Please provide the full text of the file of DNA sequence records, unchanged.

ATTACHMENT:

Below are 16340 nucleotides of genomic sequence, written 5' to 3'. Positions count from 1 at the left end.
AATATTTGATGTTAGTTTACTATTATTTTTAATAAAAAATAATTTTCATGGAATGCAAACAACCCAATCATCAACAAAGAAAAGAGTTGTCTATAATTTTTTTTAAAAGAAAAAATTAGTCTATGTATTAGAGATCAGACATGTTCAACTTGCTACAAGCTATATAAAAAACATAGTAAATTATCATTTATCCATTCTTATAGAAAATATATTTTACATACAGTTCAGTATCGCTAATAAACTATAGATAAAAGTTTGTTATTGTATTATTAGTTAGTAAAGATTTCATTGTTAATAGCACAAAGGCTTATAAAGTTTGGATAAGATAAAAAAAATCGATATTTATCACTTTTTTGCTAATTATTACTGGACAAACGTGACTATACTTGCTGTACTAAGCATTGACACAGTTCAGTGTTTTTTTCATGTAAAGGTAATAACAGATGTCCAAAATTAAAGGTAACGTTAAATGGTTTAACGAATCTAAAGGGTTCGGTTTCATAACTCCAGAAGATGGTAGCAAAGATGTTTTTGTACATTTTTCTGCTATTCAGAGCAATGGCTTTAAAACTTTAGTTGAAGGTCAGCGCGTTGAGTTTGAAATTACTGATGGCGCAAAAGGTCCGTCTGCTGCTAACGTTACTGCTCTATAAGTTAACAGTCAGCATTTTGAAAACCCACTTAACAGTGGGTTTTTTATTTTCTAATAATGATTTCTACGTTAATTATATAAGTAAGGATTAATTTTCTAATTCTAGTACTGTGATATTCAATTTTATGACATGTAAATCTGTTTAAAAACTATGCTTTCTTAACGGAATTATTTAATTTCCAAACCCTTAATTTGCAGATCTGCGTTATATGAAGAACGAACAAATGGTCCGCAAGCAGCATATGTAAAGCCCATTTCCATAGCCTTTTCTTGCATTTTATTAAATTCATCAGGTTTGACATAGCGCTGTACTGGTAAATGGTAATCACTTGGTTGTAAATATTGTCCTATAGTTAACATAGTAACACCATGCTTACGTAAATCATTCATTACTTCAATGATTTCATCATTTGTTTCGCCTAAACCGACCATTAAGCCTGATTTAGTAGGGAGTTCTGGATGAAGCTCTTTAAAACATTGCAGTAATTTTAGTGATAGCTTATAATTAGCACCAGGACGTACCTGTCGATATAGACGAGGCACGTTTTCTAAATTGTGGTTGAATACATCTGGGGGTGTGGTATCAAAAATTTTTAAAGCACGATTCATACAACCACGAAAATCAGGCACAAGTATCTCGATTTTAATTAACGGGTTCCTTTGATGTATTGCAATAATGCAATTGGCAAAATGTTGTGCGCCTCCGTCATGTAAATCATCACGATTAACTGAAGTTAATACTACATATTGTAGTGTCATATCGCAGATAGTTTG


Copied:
Below are 16340 nucleotides of genomic sequence, written 5' to 3'. Positions count from 1 at the left end.
AATATTTGATGTTAGTTTACTATTATTTTTAATAAAAAATAATTTTCATGGAATGCAAACAACCCAATCATCAACAAAGAAAAGAGTTGTCTATAATTTTTTTTAAAAGAAAAAATTAGTCTATGTATTAGAGATCAGACATGTTCAACTTGCTACAAGCTATATAAAAAACATAGTAAATTATCATTTATCCATTCTTATAGAAAATATATTTTACATACAGTTCAGTATCGCTAATAAACTATAGATAAAAGTTTGTTATTGTATTATTAGTTAGTAAAGATTTCATTGTTAATAGCACAAAGGCTTATAAAGTTTGGATAAGATAAAAAAAATCGATATTTATCACTTTTTTGCTAATTATTACTGGACAAACGTGACTATACTTGCTGTACTAAGCATTGACACAGTTCAGTGTTTTTTTCATGTAAAGGTAATAACAGATGTCCAAAATTAAAGGTAACGTTAAATGGTTTAACGAATCTAAAGGGTTCGGTTTCATAACTCCAGAAGATGGTAGCAAAGATGTTTTTGTACATTTTTCTGCTATTCAGAGCAATGGCTTTAAAACTTTAGTTGAAGGTCAGCGCGTTGAGTTTGAAATTACTGATGGCGCAAAAGGTCCGTCTGCTGCTAACGTTACTGCTCTATAAGTTAACAGTCAGCATTTTGAAAACCCACTTAACAGTGGGTTTTTTATTTTCTAATAATGATTTCTACGTTAATTATATAAGTAAGGATTAATTTTCTAATTCTAGTACTGTGATATTCAATTTTATGACATGTAAATCTGTTTAAAAACTATGCTTTCTTAACGGAATTATTTAATTTCCAAACCCTTAATTTGCAGATCTGCGTTATATGAAGAACGAACAAATGGTCCGCAAGCAGCATATGTAAAGCCCATTTCCATAGCCTTTTCTTGCATTTTATTAAATTCATCAGGTTTGACATAGCGCTGTACTGGTAAATGGTAATCACTTGGTTGTAAATATTGTCCTATAGTTAACATAGTAACACCATGCTTACGTAAATCATTCATTACTTCAATGATTTCATCATTTGTTTCGCCTAAACCGACCATTAAGCCTGATTTAGTAGGGAGTTCTGGATGAAGCTCTTTAAAACATTGCAGTAATTTTAGTGATAGCTTATAATTAGCACCAGGACGTACCTGTCGATATAGACGAGGCACGTTTTCTAAATTGTGGTTGAATACATCTGGGGGTGTGGTATCAAAAATTTTTAAAGCACGATTCATACAACCACGAAAATCAGGCACAAGTATCTCGATTTTAATTAACGGGTTCCTTTGATGTATTGCAATAATGCAATTGGCAAAATGTTGTGCGCCTCCGTCATGTAAATCATCACGATTAACTGAAGTTAATACTACATATTGTAGTGTCATATCGCAGATAGTTTG